Mr. Daniell proceeds to say, that “his next principle was to prevent the deposition of active metal upon the conducting metal, by dividing the portion of the electrolyte in contact with the zinc, from that in contact with the copper, by a porous diaphragm, by which the solution of zinc is prevented from reaching the copper. Now, if deposition of zinc were the sole or chief cause of the decline of voltaic energy, one fluid, so divided, would have answered every purpose ; but this was not so, therefore it appeared requisite to introduce the salt of copper. But it so happens, that when a cupreous salt is employed, though there should be no diaphragm, there is no deposition of zinc on the conducting metal; and I have found, and M. De la Rue and others have proved, that the energy of the battery so charged, may be sustained for a long period without any diaphragm; therefore, upon the ground of preventing deposition of zinc, Mr.'Daniell's protection of the negative metal was unnecessary, and therefore that part of his principle cannot be sustained. For the above reasons I did not adopt a diaphragm "for the purpose of preventing a deposit of zinc upon copper," but for the directly opposite purpose of preventing a deposition of copper upon zinc.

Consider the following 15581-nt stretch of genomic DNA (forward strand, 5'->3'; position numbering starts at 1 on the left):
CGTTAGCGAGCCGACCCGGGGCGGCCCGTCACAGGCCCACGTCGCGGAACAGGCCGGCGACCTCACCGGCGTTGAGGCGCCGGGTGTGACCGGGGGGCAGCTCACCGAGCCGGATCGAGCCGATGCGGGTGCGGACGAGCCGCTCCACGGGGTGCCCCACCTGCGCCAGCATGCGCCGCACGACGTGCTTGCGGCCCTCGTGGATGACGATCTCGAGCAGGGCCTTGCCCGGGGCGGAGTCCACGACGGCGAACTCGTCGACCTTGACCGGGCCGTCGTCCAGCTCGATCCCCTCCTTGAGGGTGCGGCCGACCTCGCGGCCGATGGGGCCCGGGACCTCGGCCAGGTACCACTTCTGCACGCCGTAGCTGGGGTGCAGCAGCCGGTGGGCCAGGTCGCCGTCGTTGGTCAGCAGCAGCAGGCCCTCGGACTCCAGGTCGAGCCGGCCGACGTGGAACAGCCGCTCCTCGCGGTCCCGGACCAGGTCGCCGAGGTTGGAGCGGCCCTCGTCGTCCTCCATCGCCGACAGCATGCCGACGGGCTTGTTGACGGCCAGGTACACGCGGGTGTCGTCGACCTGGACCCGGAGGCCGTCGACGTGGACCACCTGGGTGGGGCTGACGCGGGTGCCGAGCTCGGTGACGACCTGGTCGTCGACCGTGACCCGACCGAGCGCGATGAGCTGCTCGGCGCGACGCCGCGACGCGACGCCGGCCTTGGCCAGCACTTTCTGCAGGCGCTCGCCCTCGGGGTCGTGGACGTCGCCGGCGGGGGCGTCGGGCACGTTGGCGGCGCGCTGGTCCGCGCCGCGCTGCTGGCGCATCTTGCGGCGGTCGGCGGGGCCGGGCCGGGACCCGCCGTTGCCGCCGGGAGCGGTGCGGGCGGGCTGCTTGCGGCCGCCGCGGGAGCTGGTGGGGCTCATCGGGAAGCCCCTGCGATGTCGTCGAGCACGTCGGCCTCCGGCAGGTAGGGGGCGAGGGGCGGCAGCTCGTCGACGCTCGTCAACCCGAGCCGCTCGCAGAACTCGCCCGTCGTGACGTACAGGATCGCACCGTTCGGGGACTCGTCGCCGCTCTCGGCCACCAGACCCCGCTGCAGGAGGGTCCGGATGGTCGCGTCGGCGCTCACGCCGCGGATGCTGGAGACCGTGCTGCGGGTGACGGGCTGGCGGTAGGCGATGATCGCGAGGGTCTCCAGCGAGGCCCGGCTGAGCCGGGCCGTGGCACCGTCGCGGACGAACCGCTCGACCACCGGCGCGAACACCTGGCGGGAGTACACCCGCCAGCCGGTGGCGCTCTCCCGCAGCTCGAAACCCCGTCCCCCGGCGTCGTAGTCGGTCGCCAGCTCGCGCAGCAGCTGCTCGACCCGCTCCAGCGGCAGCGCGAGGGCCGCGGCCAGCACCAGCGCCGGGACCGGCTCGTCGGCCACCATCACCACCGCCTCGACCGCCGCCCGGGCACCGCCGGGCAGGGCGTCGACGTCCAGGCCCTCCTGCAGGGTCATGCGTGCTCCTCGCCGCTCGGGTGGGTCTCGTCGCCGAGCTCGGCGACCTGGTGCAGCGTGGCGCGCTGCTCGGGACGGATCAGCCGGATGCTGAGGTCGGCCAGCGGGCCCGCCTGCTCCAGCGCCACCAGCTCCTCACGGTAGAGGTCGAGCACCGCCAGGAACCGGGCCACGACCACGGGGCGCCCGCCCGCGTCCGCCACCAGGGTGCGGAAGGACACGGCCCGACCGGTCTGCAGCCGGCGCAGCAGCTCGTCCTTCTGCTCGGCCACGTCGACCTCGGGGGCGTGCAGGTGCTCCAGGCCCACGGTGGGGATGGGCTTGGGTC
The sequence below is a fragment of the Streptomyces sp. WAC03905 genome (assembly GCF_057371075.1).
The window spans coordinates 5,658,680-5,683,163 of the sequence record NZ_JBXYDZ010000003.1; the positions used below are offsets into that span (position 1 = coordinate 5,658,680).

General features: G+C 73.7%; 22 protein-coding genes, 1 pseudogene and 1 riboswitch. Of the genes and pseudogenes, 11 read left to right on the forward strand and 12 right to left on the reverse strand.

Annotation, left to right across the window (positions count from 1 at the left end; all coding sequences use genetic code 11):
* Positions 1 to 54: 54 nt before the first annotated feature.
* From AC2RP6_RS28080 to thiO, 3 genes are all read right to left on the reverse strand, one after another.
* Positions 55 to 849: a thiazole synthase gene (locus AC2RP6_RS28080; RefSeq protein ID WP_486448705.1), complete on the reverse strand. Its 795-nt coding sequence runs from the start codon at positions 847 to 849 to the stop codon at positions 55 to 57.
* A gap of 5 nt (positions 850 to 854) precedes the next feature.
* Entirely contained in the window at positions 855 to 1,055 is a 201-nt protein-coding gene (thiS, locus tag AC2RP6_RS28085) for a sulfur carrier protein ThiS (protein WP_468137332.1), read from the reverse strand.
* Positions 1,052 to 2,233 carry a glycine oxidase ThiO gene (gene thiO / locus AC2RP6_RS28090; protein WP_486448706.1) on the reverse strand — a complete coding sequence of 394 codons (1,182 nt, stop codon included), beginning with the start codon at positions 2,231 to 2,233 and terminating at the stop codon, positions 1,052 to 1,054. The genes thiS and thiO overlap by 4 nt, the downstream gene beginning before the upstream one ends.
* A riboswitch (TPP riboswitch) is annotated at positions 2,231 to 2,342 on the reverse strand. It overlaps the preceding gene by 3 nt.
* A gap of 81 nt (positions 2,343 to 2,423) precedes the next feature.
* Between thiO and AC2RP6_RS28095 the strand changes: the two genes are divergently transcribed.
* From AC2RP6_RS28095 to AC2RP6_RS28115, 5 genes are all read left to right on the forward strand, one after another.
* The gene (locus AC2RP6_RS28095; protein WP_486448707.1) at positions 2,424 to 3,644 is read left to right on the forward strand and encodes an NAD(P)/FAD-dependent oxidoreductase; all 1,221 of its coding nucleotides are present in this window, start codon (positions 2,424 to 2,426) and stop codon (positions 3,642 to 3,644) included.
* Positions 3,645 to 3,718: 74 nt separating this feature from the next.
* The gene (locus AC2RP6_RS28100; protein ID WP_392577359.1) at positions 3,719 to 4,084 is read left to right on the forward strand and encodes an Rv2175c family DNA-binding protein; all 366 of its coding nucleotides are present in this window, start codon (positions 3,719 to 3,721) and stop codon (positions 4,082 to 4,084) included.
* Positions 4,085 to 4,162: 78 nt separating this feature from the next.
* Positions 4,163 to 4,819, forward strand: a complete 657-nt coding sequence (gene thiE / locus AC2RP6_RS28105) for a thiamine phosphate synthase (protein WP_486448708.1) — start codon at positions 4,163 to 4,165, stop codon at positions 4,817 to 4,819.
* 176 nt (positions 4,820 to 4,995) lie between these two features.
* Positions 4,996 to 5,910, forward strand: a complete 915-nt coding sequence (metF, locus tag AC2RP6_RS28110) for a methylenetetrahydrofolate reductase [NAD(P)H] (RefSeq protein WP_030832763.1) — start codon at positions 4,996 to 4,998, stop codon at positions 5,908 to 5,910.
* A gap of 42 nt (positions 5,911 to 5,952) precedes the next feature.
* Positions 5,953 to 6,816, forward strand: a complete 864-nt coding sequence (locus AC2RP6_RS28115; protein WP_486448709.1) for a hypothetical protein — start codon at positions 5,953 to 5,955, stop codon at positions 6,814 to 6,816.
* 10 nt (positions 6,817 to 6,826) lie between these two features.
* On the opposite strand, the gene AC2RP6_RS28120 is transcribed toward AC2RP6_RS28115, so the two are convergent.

Regreting that I have been compelled to thus defend myself from most unwarrantable insinuations, as well as support my just title to whatever merit may attach to a form of voltaic combination which, for sustained as well as powerful effects, is now pretty generally appreciated ; and assuring Professor Daniell that I have no wish to deprive him of any credit to which he may be fairly entitled; or to insinuate that he read, or had read him, or heard of M. Becquerel's researches, as published in the Annales de Chemie, tome 41, or subsequently, either in the Annales, or any other scientific work, foreign or domestic—I feel that I have stated quite sufficient to prove that I am no imitator of the Professor, and shall, therefore, not be again induced to notice such uncalled-for attacks, no matter from what quarter they may emanate.

I am, dear Sir, your's faithfully, Bruxelles, April 9, 1842.

F. W. Mullins. • A full description of Mr. Mullins's “ sustaining battery" may be seen in rol, I of these Annals.-Edit.